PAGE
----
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Instrument Selection for Premolar Teeth

This is key to effective nonsurgical periodontal therapy and periodontal maintenance.

This is key to effective nonsurgical periodontal therapy and periodontal maintenance.

The mechanical removal of deposits—from plaque biofilm to calculus —is key to effectively caring for patients with different oral health statuses, including those with a healthy periodontium, gingival inflammation, or impaired junctional epithelium and alveolar bone. However, the complex root anatomy of premolar teeth makes instrumentation challenging. The use of both ultrasonic and hand instrumentation is the typical course of action, as both are effective and complement each other.1,2 In the final installment of this series, the focus will be on instrument selection for nonsurgical periodontal therapy and periodontal maintenance with an emphasis on premolar teeth.

NONSURGICAL PERIODONTAL THERAPY

The instrumentation used in nonsurgical periodontal therapy (NSPT) is an extension of that used for prophylaxis and scaling, and a wide variety of instruments can be used for premolars (Table 1). During initial NSPT, large deposits will likely be present, accompanied by significant subgingival oral biofilm. Consequently, ultrasonic instrumentation with large edged tips/inserts and hand-activated working files are indicated.3–7 

Traditional universal and area-specific hand instruments are used in scaling and root planing to reach difficult areas and remove calculus deposits (Figure 1). For heavier calculus removal, clinicians might consider shanks that are more rigid, such as the Columbia 4R/4L and the Gracey area-specific 7/8, 11/12, or 13/14 with rigid or extra-rigid shanks.

Extended shank designs for deep probing depths are also needed. These options have a 3 mm longer shank and a narrower working end than the standard designs. They are indicated for probing depths of 5 mm or greater. Another extended shank option is the mini-bladed instrument, whose blade length is 50% shorter than extended shank or standard instruments. It is ideal for the narrow facial and lingual surfaces of premolars, and the furcation on the first maxillary premolar.

Other choices for NSPT include the area-specific double Gracey design where the operator can move from mesial to distal without “flipping” the instrument for different ends. They are manufactured in anterior and posterior options with standard or mini designs. Also, the Langer series is made in extended shank and mini versions.

Diamond file hand instruments are indicated for finishing root surfaces, particularly in depressions and furcations. They are double ended and used with multidirectional strokes. Some designs have a 360° diamond coating while others have a 180° coating, so the noncoated, smooth surface is placed against the gingiva.

PERIODONTAL MAINTENANCE

FIGURE 1. With universal curets the shank can cross the long axis of the surface, and with area-specific curets, the terminal shank will be parallel with the surface.

Hand instruments used in periodontal maintenance are selected based on the data collected at the recare visit and root surface characteristics. For patients with good self-care and who adhere to 2-month to 4-month periodontal maintenance schedules, the root structure should be relatively smooth. As such, flexible shanks are an option. If deep periodontal pockets exist, extended shank instruments are excellent choices. Specifically, new periodontal maintenance curets designed for tight tissue are available. They have small blades and are honed at a 60° angle with a modified rigid shank to facilitate access.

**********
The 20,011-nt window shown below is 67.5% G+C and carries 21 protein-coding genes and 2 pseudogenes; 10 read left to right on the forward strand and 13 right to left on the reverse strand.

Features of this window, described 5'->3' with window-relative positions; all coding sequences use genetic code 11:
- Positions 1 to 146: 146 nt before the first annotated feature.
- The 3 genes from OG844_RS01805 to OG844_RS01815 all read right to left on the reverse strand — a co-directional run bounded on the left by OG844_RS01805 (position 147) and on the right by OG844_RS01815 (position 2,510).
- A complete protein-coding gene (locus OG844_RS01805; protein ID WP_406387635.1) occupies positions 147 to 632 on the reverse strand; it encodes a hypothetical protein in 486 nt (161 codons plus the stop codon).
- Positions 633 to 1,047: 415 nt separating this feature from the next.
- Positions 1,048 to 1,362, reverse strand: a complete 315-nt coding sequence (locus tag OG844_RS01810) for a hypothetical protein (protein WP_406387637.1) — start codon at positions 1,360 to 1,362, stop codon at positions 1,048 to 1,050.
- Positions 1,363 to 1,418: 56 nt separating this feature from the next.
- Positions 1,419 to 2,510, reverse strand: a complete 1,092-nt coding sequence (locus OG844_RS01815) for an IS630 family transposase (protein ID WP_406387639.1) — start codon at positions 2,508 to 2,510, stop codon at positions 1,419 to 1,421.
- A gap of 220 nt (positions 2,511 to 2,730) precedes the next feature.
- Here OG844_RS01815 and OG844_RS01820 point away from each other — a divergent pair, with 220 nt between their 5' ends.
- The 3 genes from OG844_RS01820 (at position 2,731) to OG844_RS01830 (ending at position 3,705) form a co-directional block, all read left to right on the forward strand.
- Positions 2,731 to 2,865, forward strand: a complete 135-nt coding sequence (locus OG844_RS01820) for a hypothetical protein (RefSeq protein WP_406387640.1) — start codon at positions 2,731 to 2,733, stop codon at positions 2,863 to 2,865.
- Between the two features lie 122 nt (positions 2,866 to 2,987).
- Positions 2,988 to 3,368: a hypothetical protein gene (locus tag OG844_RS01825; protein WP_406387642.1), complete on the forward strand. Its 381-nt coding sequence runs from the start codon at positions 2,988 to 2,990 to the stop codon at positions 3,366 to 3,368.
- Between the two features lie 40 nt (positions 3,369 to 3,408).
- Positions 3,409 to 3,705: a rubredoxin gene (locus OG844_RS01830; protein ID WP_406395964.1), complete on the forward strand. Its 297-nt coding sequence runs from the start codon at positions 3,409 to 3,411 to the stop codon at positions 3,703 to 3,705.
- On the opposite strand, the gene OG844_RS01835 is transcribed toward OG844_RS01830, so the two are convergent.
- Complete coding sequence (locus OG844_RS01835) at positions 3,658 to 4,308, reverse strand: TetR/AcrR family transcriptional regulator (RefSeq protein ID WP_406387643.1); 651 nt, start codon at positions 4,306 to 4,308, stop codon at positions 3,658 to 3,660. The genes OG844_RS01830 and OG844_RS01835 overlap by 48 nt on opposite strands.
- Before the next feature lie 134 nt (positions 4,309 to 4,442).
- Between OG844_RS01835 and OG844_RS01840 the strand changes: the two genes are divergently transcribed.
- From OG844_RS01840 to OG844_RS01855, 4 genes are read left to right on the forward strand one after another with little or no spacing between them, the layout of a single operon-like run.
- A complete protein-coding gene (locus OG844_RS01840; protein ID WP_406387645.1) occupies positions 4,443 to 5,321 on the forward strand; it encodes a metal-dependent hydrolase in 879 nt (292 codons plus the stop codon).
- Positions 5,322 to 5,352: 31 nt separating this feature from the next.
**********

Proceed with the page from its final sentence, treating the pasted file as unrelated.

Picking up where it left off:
During periodontal maintenance, a smooth premolar root in a deep pocket surrounded by healthy gingiva might warrant biofilm disruption with debridement curets, a mini- or micro-mini area-specific instrument with a flexible shank, or periodontal maintenance curets. However, a seemingly smooth root in a deep pocket with adjacent gingival inflammation clearly calls for different instrumentation in regard to extent and thoroughness to aid in reversing the inflammation. The micro designs and periodontal maintenance curets will be particularly useful in narrow deep pockets. As periodontal maintenance visits continue over time, the need for root surface instrumentation should remain static or decrease.

CONCLUSION

A combination of ultrasonic and hand instrumentation is the typical approach in root debridement, followed by root planing with hand instruments.2 Premolar teeth are challenging to instrument due to their complex root anatomy. The use of extended shank, area-specific curets and mini- and micro-bladed instruments should be considered for concavities, grooves, and exposed furcations on premolars. The addition of diamond-coated files may also help clinicians achieve adequate root debridement.

REFERENCES

  1. Mann N. The blended approach to instrumentation. Dimensions of Dental Hygiene. 2016;14(11):45–50.
  2. Krishna R, de Stefano JA. Ultrasonic vs. hand instrumentation in periodontal therapy: clinical outcomes. Periodontol 2000. 2016;71:113–127.
  3. Hodges KO. The use of files. Dimensions of Dental Hygiene. 2004;2(11):16–20.
  4. Pattison AM. Keys to effective calculus removal. Dimensions of Dental Hygiene. 2011;9(10):50–53.
  5. Hodges KO. Strategies for selecting ultrasonic inserts/tips. Dimensions of Dental Hygiene. 2014.12(10):26–31.
  6. Matsuda S. Strategies for success. Dimensions of Dental Hygiene. 2016;14(10):24–26.
  7. Matsuda S. Decision making in ultrasonic instrumentation. Dimensions of Dental Hygiene. 2017;15(1):2426.


Featured photo by LEEZSNOW/ISTOCK/GETTY IMAGES PLUS 

From Dimensions of Dental Hygiene. November 2017;15(11):30,32.

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